Textile Design Retreat
Textile Design Retreat
with Rebecca Layton of Rekh & Datta
Saturday & Sunday March 23-24
10am-5pm each day
Location: 442 Warren St
Class size limited to 8
Join textile designer Rebecca Layton of Rekh & Datta for this two-day studio retreat. Explore the Indian tradition of wooden block printing, learn the nuts and bolts of repeat patterns and experiment with color, shape and composition to build a small Kantha quilt.
Hand wood block printing is a craft that goes back many centuries in the subcontinent of India, and continues to be a sustainable and creative livelihood for artisans in many parts of India today. The technical prowess involved in hand block printing—as well as the particular charm and unique character in each piece of fabric—makes it an enduring and relevant tradition, especially within the current renaissance of handmade textiles here in the US.
Kantha quilting originates in Bengal and is a technique repurposes and reuse old cloths and saris. Kantha (Sanskrit for “rags”) embroidery is a simple running stitch, traditionally sewn by rural women, combining pieces of the beautiful woven Bengali cottons, creating a double-sided, light, functional cloth that is a unique heirloom, much like American quilts.
This studio retreat is designed for participants who are comfortable with unstructured time to experiment, under the guidance of the instructor, and open to sharing and receiving input from other participants.
Day One: Introduction to Indian tradition of block printing
Explanation of techniques and processes Intro to repeat patterns — technical aspects
Demo of printing process
Experimenting with simple printing techniques
Group table time show work and share discoveries
Day Two: Putting the pieces together
Continue printing depending on your process
Cut up printed cloth into smaller sections and lay out quilt composition, interposing with other woven and solid pieces and/or fabric brought by participants
Machine and / or hand sew together sections into small finished piece
Embroidery can be added
Complete quilt embroidery and finishing of quilt edges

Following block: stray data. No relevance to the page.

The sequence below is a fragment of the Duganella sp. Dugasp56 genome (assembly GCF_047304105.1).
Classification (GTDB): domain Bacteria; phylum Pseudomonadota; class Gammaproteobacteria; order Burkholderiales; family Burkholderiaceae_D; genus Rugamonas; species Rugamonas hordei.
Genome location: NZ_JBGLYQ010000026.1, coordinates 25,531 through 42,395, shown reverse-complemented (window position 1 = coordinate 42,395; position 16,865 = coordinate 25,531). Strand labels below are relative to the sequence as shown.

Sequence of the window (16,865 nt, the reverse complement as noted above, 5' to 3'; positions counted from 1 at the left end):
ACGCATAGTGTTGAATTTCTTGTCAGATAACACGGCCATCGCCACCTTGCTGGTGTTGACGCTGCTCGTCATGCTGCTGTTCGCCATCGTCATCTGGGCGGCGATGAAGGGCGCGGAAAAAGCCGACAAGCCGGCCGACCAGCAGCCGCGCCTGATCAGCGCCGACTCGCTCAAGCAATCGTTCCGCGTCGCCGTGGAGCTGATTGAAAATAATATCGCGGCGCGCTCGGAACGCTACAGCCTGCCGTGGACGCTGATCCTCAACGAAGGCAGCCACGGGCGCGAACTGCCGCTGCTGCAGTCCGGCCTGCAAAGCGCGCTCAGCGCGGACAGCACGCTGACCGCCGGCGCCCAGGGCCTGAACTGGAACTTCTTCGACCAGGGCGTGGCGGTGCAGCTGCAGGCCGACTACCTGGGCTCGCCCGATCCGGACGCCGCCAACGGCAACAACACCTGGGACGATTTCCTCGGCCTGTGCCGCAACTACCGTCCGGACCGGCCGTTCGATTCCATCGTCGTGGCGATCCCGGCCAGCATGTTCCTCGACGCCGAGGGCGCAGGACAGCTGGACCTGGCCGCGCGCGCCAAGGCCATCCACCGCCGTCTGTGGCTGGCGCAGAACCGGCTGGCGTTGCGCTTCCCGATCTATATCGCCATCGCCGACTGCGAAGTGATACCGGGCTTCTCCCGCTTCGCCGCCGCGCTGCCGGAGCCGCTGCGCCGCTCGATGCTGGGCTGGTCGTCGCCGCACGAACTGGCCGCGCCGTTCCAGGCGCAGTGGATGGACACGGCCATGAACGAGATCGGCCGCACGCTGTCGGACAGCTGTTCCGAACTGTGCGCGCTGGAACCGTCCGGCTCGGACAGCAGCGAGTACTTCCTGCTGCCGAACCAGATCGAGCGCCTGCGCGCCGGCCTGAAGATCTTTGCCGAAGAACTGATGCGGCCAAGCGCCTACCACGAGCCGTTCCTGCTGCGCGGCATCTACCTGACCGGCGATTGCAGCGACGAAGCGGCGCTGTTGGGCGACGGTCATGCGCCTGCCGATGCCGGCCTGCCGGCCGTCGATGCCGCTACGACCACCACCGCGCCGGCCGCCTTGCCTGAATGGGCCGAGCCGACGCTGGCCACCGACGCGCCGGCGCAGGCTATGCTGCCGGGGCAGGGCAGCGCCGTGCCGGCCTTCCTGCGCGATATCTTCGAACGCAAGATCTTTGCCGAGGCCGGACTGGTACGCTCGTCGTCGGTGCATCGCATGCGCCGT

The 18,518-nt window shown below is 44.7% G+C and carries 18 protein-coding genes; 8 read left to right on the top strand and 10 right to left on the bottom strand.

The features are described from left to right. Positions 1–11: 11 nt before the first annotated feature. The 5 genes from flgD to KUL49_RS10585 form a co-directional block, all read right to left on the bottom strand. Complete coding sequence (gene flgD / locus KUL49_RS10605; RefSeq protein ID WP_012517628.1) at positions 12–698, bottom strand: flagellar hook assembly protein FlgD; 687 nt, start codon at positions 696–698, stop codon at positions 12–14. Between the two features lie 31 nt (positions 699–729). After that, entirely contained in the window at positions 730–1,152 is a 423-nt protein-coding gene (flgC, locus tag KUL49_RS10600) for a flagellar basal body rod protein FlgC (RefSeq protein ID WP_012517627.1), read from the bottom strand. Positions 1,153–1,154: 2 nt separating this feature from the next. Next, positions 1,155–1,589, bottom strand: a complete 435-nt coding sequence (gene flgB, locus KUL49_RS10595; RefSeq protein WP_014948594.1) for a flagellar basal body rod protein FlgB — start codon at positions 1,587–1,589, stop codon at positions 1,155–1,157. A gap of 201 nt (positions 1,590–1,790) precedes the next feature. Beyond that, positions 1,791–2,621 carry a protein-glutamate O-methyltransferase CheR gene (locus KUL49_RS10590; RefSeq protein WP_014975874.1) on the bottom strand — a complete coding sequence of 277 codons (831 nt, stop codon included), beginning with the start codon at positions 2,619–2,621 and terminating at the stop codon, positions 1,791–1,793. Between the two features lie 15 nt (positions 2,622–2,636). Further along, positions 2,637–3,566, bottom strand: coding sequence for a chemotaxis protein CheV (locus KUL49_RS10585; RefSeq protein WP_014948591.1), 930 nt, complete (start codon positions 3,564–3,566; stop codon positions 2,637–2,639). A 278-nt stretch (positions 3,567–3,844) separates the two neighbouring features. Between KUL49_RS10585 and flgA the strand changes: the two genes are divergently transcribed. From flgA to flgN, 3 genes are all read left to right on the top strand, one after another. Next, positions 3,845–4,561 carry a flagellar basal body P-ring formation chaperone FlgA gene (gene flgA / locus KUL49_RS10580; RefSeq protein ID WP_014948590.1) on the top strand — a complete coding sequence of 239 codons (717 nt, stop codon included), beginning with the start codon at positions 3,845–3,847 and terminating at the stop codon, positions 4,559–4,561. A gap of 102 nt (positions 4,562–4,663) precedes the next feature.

Supplies to bring: (most printing supplies will be provided)
Plain white natural woven fabric to print on (3 yards) — should be pre-washed
Any additional light colored fabric for experimentation
Embroidery thread in a variety of colors
Your sewing machine
Basic sewing kit - Scissors (for cutting fabric), pins + pincushion, seam ripper, neutral thread for machine, needles for embroidery thread — if you don’t have everything it is OK we will have some supplies available to share!
Rebecca Layton is a textile designer and founder of Rekh&Datta, a line of fabric, accessories and clothing that are hand block printed in Rajasthan, India. Rebecca taught textile design in New York for many years before heading to India to study this ancient craft while living and working in India from 2010-2012. She returns to India every year to work with artisans to create her custom block printed fabric. Layton has exhibited and taught in the US, Spain, and India, and has done artist residencies at MacDowell Colony, Skowhegan School of Art, Virginia Center for the Creative Arts, Jentel, Kunstlerhaus in Salzburg, Austria, and the Wurlitzer Foundation, as well as having been a Fulbright Senior Scholar in India. Having spent many years traveling, working, and researching textiles in India, Rebecca will share her experiences developing unique prints and working with artisans who use these ancient printing and dyeing techniques. Rebecca will also share her own design process, as well as the craft and culture of hand block printing in India, a tradition that goes back many centuries there and continues to be a sustainable and creative livelihood for artisans in many parts of India today.
Rekh&Datta is a design studio producing small batch cotton clothing and accessories made from fabrics that are hand blocked printed by master craftsmen in Rajasthan, India. Rekh is the Hindi word for line; datta means shape. Together, line and shape are the foundation of design. Compelling, modern design is the springboard for our mission: to create handmade clothing and accessories that are mindful in their design, fabrication and construction. We are dedicated to merging art with craft to create timeless garments and furnishings that are as functional as they are luxurious. We are dedicated to creating garments that are created with the highest ethical and sustainable practices. Block printing is a craft that involves minimal impact on the environment. In fact, it can be done without any electricity at all in villages that use natural and low impact dyes. Rekh&Datta has a policy of using no intermediaries for production whatsoever, ensuring that fair wages goes directly to printers rather than middle men. Textile designer Rebecca Layton spent several years researching and studying the block print process before starting Rekh&Datta. Our line is based on the principles of slow clothes and holds to the core value of educating consumers as about how their clothing is made. We seek to preserve the value of the craftsmen and stitchers we work with to produce the highest quality with the lowest environmental impact.